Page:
I found a staging of Goethe’s work being offered by one of Frankfurt’s leading experimental theatres, the Freie Schauspiel Ensemble Frankfurt, founded in 1984, a loose association of theatre professionals in the city who come together in various combinations to realize their projects, somewhat in the manner of Mabou Mines in New York. Their two-person version of Faust was created in 2016 and has been revived from time to time since. The two current artistic directors of the ensemble, Reinhard Hinzpeter and Bettina Kaminski, are at the heart of this project, he as the director and she as one of the two-person cast. The other is Axel Gottschick, very well known in German films, TV and radio drama in addition to his stage work.

The basic casting of the evening was Gottschick as Faust and Kaminski as Mephistopheles, which roles they maintained, establishing from the beginning an engaging contrast—Gottschick thoughtful, probing and deliberate, Kaminski mercurial, sly, and insinuating. Each plays other, smaller roles throughout the evening, almost never departing from their base characters at the same time. One notable exception is one of their most moving sequences, when they play the ancient couple Philemon and Baucis, the innocent victims of Faust’ imperial vision. The two form almost a single body, sharing a rough-hewn cloak and each with a pair of glasses with one lens blacked out. Few other characters are as clearly defined, except of course for the two leading ones, and I was particularly unconvinced by Kaminski’s Gretchen. Clearly too old for the role, she has decided to play her as a kind of caricature of a naïve young peasant, which I felt diminished the character, the situation, and Faust himself.

Axel Gottschick and Bettina Kaminski in Goethe’s Faust, directed by Reinhard Hinzpeter. Photo: Felix Holland.

Visually, the production was almost as minimalist as the casting. The setting was an essentially empty stage (setting by Gerd Friedrich) with a tall stepladder, occasionally used, to one side, and rolls of barbed wire across the back. As Faust’ world closed in at the end, these coils surrounded the acting area, still littered with the paper money from Faust’s earlier experiments with capitalism, creating a strong and effective stage image. A large screen above the stage, occasionally used for projects of abstract landscapes, fire, or the heads of the Emperor and other dignitaries, was less successful and could, I think, have been omitted.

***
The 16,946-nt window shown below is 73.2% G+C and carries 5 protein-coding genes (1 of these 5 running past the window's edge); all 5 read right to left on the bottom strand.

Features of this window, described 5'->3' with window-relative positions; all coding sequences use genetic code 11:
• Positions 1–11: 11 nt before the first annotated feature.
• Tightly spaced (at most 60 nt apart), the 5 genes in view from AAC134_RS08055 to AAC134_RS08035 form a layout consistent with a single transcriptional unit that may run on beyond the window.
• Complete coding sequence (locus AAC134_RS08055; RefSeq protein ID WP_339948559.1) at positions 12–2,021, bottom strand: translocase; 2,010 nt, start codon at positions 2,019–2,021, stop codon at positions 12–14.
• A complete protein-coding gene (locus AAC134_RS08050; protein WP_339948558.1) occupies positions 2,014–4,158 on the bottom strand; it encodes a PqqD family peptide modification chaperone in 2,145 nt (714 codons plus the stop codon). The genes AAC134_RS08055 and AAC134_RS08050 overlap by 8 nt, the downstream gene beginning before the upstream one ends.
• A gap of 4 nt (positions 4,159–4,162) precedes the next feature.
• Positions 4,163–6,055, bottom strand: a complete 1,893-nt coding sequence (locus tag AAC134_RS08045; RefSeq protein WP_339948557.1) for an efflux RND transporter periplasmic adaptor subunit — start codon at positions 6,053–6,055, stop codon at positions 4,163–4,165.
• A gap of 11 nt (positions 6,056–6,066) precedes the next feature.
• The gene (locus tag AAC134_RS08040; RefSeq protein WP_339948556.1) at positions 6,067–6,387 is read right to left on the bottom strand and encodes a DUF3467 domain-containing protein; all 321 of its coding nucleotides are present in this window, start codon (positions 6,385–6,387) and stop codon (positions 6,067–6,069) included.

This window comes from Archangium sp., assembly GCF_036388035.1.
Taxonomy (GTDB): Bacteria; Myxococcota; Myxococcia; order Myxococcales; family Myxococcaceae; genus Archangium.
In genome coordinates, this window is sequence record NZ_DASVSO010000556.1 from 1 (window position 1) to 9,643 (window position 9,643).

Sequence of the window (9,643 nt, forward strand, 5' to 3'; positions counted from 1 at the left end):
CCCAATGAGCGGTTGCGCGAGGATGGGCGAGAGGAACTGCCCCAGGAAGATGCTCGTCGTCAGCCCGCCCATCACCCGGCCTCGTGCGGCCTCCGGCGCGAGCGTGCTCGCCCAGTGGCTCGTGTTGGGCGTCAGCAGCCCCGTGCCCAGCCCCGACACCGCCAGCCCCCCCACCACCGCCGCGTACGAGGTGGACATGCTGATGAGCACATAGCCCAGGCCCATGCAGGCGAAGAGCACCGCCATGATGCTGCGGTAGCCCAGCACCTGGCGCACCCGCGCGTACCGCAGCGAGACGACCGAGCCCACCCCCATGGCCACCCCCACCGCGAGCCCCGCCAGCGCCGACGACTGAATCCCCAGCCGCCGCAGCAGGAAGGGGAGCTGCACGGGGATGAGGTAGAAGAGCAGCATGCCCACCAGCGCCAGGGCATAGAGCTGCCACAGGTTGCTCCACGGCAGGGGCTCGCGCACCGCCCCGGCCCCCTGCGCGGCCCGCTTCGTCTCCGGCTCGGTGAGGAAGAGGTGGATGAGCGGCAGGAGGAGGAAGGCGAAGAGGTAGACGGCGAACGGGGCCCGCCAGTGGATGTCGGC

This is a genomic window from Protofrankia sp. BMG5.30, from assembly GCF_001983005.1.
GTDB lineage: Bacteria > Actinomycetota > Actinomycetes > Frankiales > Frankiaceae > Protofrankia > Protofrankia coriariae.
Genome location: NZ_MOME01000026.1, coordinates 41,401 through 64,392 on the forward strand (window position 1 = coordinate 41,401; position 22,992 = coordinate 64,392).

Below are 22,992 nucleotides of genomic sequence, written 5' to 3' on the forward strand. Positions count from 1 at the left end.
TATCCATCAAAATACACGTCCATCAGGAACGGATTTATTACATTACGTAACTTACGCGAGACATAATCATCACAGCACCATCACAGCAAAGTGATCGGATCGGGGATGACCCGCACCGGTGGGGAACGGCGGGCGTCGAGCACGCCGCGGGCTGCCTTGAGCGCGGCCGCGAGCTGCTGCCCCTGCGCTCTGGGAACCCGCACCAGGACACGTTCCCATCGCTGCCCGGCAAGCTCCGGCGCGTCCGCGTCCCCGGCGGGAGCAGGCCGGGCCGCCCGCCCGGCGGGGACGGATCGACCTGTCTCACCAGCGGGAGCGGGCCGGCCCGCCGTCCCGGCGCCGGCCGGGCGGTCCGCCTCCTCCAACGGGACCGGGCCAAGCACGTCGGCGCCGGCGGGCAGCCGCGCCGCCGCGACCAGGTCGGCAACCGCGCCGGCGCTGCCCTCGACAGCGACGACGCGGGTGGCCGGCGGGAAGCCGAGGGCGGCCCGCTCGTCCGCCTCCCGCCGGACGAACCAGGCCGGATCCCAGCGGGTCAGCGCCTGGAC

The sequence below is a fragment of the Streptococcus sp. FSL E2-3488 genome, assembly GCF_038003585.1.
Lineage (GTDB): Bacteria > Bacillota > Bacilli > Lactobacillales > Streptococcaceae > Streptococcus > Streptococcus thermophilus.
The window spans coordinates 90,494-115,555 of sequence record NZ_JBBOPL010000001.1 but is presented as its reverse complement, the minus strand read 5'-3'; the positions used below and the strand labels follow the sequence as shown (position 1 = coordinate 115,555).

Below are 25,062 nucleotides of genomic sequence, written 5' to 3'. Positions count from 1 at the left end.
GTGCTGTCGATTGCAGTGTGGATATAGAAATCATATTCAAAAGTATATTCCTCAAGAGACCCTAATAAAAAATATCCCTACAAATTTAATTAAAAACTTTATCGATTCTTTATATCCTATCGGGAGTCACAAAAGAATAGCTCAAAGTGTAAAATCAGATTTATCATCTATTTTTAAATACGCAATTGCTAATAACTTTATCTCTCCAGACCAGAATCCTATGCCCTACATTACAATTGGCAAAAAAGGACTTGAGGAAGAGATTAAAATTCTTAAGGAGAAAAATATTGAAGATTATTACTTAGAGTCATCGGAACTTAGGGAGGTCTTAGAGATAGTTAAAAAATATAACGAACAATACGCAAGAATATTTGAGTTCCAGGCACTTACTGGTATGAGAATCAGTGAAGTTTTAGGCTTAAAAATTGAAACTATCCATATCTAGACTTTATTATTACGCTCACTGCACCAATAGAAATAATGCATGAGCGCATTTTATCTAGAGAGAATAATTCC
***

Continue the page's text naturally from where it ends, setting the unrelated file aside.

A minimalist Faust is something of a contradiction in terms, but I found the experiment an engaging one on the whole, and enjoyed an extra benefit from seeing it in close conjunction with Peer Gynt. Although this production, like Brand obviously made not attempt to acknowledge the related Ibsen play currently being performed, the Faust echoes in Peer, of which I had long been at least somewhat aware, added an unexpected extra element to this unique spectatorial experience.


Marvin Carlson, Sidney E. Cohn Professor of Theatre at the City University of New York Graduate Center, is the author of many articles on theatrical theory and European theatre history, and dramatic literature. He is the 1994 recipient of the George Jean Nathan Award for dramatic criticism and the 1999 recipient of the American Society for Theatre Research Distinguished Scholar Award. His book The Haunted Stage: The Theatre as Memory Machine, which came out from University of Michigan Press in 2001, received the Callaway Prize. In 2005 he received an honorary doctorate from the University of Athens. His most recent book is a theatrical autobiography, 10,000 Nights, University of Michigan, 2017.


European Stages, vol. 15, no. 1 (Fall 2020)

Editorial Board:

Marvin Carlson, Senior Editor, Founder
Krystyna Illakowicz, Co-Editor
Dominika Laster, Co-Editor
Kalina Stefanova, Co-Editor

Editorial Staff:

Philip Wiles, Assistant Managing Editor
Esther Neff, Assistant Managing Editor

Advisory Board:

Joshua Abrams
Christopher Balme
Maria Delgado
Allen Kuharsky
Bryce Lease
Jennifer Parker-Starbuck
Magda Romańska
Laurence Senelick
Daniele Vianello
Phyllis Zatlin

Table of Contents:

  1. The 74th Avignon ‘Festival,’ October 23-29: Desire and Death by Tony Haouam
  2. Looking Back With Delight: To the 28th Edition of the International Theatre Festival in Pilsen, the Czech Republic by Kalina Stefanova
  3. The Third Season of the “Piccolo Teatro di Milano” – Theatre of Europe, Under the New Direction of Claudio Longhi by Daniele Vianello
  4. The Weight of the World in Things by Longhi and Tantanian by Daniele Vianello
  5. World Without People by Ivan Medenica
  6. Dark Times as Long Nights Fade: Theatre in Iceland, Winter 2020 by Steve Earnest
  7. An Overview of Theatre During the Pandemic in Turkey by Eylem Ejder
  8. Report from Frankfurt by Marvin Carlson
  9. Blood Wedding Receives an Irish-Gypsy Makeover at the Young Vic by María Bastianes
  10. The Artist is, Finally, Present: Marina Abramović, The Cleaner retrospective exhibition, Belgrade 2019-2020 by Ksenija Radulović

 

www.EuropeanStages.org
europeanstages@gc.cuny.edu

 

Martin E. Segal Theatre Center:

Frank Hentschker, Executive Director
Marvin Carlson, Director of Publications
©2020 by Martin E. Segal Theatre Center
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European Stages is a publication of the Martin E. Segal Theatre Center ©2020